- ASX SPI 200 futures down 0.8% to 7,180.00
- Dow Average down 0.5% to 32,813.23
- Aussie little changed at 0.7175 per US$
- U.S. 10-year yield rose 6.5bps to 2.9113%
- Australia 3-year bond yield rose 5bps to 2.89%
- Australia 10-year bond yield rose 7bps to 3.42%
- Gold spot up 0.5% to $1,846.67
- Brent futures up 0.2% to $115.83/bbl
- 10:30am: (AU) Australia to Sell A$1 Billion 84-Day Bills
- 10:30am: (AU) Australia to Sell A$1 Billion 35-Day Bills
- 11:30am: (AU) April Exports MoM, est. 1%, prior 0%
- 11:30am: (AU) April Imports MoM, est. 1%, prior -5%
- 11:30am: (AU) April International Trade Balance, est. A$9b, prior A$9.31b
Stocks in Asia are poised to open steady Thursday as central banks amplify hawkish messages in their quest to rein in inflation and JPMorgan Chase & Co.’s Jamie Dimon sounded alarm bells on the economy. Treasury yields and the dollar advanced.
Futures were little changed in Japan, where stocks may find some support from a sinking yen. They fell in Australia and Hong Kong. US stocks dropped as data showed an unexpected advance in US manufacturing activity as well as exceptionally high job openings, fueling concern the Federal Reserve will need to get more restrictive to slow runaway price gains.
The yield on 10-year Treasuries spiked higher as traders raised bets on the path for rate hikes and the Fed started its balance-sheet reduction process. Oil rose to above $115 a barrel ahead of an OPEC+ meeting to discuss supply policy.
Now playing at a theater near you: a suspense drama over whether there will be enough popcorn for the summer moviegoing season.
The plot was palpable at CinemaCon, an annual convention for movie-theater operators this spring. The Las Vegas event floor had a festive vibe, coming after two years of pandemic-darkened screens. A-list vendors such as Mars Wrigley (M&M’s, Snickers, Twix) hawked sugary wares near makers of polyester theater-worker vests and seating experts modeling the latest in auditorium recliners.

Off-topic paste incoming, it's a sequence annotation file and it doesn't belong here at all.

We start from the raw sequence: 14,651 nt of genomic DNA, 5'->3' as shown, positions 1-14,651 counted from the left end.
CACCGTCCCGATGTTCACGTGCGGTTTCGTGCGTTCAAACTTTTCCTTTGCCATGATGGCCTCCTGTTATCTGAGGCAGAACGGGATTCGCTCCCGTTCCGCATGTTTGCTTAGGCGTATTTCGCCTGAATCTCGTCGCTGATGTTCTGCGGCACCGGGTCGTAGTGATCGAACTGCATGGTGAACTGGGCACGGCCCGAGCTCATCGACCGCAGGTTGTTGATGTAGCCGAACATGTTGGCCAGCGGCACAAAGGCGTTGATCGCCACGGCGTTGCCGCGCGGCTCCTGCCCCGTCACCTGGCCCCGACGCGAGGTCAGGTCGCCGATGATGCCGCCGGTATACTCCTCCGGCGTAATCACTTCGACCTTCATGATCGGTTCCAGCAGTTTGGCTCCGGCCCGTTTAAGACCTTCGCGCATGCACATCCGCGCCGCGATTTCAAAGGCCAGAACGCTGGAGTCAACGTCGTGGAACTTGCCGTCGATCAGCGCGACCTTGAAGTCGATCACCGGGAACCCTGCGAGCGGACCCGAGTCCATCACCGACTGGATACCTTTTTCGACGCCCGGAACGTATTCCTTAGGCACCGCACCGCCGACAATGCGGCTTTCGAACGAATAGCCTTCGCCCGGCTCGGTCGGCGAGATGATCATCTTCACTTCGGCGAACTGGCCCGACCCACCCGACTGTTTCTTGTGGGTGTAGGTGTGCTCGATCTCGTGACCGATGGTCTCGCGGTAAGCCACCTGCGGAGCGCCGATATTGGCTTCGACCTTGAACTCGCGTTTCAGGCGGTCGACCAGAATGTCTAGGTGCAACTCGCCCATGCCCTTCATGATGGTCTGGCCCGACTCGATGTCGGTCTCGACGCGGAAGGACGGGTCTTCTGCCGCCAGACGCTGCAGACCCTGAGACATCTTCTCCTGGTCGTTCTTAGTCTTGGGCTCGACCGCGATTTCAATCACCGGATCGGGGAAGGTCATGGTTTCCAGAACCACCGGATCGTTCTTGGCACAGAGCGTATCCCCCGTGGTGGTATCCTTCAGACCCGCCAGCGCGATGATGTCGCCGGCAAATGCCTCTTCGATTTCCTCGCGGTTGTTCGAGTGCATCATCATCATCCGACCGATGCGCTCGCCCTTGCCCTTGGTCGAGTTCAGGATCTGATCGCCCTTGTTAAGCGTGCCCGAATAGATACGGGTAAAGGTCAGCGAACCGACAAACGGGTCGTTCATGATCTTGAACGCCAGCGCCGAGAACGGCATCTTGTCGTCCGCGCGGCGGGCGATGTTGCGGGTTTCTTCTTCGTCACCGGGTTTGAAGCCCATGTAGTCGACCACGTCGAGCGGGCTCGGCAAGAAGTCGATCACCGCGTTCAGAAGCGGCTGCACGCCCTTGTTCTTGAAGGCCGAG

But there was also a foreboding. Theaters are finding workers harder to hire, and inflation is hitting costs. Perhaps most chilling, supply-chain issues are foreshadowing shortages behind the concession stand, a crucial profit driver for theaters.
“Popcorn supply will be tight,” projected Norm Krug, chief executive of Preferred Popcorn, a company of about 150 farmers supplying the kernels to theater chains.
Mr. Krug, on the convention floor wearing a tie with a popcorn-box motif, said various economic factors were forcing him to pay some farmers more than usual so they keep growing popcorn rather than switch to crops such as soybeans. He’s worried that won’t be enough to keep annual yields at typical levels.
The bags that hold cinema popcorn were a concern for Neely Schiefelbein, sales director for Goldenlink North America, which provides concession-stand materials for theaters. The sheen linings that keep butter grease from seeping out are in short supply, she said.
Some chains are opting for plastic or metal containers that cost more because the vessels often advertise a highly anticipated movie, she said. Some theater owners have told customers that certain sizes are available only in those non-paper options.
“At the end of the day,” she said, “they have to have something to put popcorn in.”
This is otherwise an optimistic time for movie-theater owners, as evidenced by the blockbuster $156 million opening for “Top Gun: Maverick” this past weekend, the fourth $100 million-plus opening in six months and a box-office record for the Memorial Day weekend.
Moviegoers are loading up on food and drink as they return to the theater. “People are spending such as drunk sailors,” said Brian Schultz, CEO of LOOK Dine-In Cinemas, which operates 10 locations with full menus. “Drink, appetizer, entree, dessert. When they go out, they’re doing it up.”
The spoiler, some operators say, may prove to be the supply of popcorn, soda and snacks and other goodies that are often a highlight of a trip to the movies.
Farmers are growing less popcorn, they say, and shipments of plastic trays that hold strands of licorice aren’t always coming in. Cups are so hard to come by that some theater owners are buying unused inventory from closing theaters — even if they have that competitor’s logo on them.
(Wall Street Journal)